Unacceptable Criticism

A study about German mothers who quit their job to have more time for their children showed that most mothers were using this time for their own recreation instead. This caused a German tabloid paper to label them as „lazy mothers“, which resulted in a heated public discussion about motherhood and the lack of either mother care or respect for women’s personal needs. As for people in the Arabian Gulf, they would probably never have such a discussion in the first place.

Many things have changed since I moved to Bahrain more than 16 years ago. The culture shock that I had initially expected as a typical German was relatively mild, because Bahrain turned out to be quite a wealthy and well developed country. Furthermore, soaring economic developments (with its highlight of the arrival of Formula 1 have made the assimilation to Western standards firmly established in this small kingdom island.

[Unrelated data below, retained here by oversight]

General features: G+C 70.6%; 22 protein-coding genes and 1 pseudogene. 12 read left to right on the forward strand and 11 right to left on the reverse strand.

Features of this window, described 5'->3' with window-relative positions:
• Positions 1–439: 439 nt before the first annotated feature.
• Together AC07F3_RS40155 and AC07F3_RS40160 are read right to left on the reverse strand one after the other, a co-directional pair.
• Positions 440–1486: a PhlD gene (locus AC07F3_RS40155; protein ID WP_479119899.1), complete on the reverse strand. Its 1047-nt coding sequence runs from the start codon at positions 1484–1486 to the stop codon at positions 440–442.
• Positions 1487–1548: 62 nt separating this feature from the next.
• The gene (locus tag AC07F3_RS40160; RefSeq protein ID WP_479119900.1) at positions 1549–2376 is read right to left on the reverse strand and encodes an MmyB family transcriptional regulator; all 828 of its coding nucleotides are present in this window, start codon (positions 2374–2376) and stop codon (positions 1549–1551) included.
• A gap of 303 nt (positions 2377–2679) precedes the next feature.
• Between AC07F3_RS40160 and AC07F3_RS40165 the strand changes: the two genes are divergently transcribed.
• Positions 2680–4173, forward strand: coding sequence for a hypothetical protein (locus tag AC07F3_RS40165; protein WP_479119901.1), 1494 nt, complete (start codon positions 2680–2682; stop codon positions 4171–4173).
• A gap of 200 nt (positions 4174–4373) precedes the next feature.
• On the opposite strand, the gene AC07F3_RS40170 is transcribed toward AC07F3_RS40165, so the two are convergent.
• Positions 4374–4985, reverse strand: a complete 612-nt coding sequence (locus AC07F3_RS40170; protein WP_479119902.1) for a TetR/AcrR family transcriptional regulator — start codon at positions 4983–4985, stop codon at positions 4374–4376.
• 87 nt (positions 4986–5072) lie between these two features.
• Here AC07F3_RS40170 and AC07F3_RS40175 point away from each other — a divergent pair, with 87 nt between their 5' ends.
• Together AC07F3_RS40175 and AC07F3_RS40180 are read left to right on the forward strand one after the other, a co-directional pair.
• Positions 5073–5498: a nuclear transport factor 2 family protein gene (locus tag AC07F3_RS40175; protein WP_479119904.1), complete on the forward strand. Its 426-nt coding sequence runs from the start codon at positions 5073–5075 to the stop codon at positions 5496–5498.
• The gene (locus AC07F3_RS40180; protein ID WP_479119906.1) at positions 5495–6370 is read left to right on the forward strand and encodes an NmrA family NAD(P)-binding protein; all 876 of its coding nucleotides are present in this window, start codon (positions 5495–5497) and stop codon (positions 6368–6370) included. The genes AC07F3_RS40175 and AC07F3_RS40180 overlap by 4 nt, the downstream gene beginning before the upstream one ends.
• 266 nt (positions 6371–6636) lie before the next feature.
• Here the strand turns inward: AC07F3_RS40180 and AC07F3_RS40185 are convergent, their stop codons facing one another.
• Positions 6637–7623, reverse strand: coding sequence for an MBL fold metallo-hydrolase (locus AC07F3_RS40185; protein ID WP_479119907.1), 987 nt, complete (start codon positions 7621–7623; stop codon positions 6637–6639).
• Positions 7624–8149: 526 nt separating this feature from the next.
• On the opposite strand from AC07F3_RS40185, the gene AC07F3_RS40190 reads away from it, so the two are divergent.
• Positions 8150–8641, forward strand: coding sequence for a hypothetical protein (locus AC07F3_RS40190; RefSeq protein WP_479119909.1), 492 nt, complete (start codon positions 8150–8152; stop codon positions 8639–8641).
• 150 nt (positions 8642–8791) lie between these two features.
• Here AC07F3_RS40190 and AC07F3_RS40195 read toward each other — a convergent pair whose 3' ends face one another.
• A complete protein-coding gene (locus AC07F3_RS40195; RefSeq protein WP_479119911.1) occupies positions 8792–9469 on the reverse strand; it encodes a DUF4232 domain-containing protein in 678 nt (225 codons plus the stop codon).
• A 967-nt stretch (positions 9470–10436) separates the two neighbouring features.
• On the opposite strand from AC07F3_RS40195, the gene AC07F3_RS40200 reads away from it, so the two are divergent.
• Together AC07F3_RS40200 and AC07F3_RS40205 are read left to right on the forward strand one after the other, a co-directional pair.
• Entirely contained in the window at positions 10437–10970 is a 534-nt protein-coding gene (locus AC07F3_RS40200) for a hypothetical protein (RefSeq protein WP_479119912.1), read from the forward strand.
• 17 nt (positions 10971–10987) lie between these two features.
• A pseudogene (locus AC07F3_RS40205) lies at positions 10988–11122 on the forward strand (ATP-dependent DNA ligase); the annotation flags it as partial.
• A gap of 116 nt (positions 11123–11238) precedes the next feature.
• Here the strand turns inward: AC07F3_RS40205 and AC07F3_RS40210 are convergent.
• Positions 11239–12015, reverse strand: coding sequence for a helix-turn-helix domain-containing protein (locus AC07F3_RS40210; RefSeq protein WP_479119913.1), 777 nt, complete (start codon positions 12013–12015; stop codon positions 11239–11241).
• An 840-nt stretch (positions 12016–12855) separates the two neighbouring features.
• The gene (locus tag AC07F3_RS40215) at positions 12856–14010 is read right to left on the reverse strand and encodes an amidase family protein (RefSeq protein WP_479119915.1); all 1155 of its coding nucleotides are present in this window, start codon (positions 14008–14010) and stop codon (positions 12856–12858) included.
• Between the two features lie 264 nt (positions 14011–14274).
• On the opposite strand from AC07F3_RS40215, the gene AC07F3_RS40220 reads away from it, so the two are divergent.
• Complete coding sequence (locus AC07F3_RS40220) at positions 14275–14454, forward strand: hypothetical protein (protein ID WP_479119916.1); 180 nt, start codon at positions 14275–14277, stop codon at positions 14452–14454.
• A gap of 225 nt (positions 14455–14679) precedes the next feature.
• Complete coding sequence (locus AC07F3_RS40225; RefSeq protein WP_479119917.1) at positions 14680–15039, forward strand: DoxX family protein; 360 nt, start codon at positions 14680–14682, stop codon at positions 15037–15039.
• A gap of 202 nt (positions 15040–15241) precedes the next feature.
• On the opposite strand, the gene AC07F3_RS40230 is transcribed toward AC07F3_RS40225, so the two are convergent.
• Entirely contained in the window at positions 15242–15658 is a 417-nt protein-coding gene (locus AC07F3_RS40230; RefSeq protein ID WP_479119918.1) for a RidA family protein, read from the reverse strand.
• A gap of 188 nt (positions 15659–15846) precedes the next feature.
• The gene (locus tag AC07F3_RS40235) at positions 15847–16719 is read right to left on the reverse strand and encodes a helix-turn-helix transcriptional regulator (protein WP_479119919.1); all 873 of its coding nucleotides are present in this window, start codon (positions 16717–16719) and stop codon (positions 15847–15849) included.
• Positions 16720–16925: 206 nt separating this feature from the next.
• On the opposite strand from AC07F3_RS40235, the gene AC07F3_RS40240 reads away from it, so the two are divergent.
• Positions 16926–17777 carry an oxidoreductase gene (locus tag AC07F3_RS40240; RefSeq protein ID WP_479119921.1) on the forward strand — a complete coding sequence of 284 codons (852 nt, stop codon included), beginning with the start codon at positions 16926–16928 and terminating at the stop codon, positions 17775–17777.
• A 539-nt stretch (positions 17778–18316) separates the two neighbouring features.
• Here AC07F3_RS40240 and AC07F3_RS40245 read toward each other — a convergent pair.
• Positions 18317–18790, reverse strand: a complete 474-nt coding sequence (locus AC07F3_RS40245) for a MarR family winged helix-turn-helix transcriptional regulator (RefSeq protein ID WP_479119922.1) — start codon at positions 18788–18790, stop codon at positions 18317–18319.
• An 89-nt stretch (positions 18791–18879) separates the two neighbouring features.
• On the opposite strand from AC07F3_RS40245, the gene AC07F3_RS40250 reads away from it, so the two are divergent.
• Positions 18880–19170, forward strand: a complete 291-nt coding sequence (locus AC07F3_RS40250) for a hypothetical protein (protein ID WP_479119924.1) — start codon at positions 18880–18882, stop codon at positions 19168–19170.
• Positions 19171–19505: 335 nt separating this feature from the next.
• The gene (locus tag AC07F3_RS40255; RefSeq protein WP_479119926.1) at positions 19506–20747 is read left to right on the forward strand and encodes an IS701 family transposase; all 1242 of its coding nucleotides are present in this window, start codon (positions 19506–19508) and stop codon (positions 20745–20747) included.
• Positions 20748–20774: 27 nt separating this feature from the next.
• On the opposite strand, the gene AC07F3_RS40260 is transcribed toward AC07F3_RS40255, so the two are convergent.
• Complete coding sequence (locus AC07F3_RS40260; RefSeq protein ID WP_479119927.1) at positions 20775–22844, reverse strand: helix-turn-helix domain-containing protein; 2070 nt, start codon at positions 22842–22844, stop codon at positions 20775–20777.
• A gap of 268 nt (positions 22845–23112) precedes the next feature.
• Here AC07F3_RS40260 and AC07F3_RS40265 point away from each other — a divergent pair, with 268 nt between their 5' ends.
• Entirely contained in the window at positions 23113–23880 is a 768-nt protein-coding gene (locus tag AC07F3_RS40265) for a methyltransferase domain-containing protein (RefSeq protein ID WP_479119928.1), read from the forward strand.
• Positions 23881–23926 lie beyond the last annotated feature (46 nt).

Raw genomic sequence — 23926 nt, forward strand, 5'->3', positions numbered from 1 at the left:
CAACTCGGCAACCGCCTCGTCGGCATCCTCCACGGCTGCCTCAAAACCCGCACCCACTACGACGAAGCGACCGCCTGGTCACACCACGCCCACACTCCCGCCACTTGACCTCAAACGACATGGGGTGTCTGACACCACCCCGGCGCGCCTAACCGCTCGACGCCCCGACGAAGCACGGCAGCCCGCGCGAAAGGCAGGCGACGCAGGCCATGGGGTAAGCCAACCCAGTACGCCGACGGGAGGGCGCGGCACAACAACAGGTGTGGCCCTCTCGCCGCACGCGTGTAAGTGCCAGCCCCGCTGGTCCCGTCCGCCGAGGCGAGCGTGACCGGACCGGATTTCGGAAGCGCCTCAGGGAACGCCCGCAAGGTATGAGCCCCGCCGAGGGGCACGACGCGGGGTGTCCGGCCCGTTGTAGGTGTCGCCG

The living standard of the middle class is quite remarkable. The number of family homes that are much bigger and more luxurious here than in Germany, for instance, has risen dramatically. Usually, the inhabiting marriage partners drive each their own car. While the number of working women and mothers is on the increase, the number of children per family is reducing with each generation. The average number of children per family used to be six to eight children two generations ago, but young mothers these days would like to have three or four children at maximum, some are even content with only two, although children these days are a lot less work intensive for mothers, at least in this region. How come?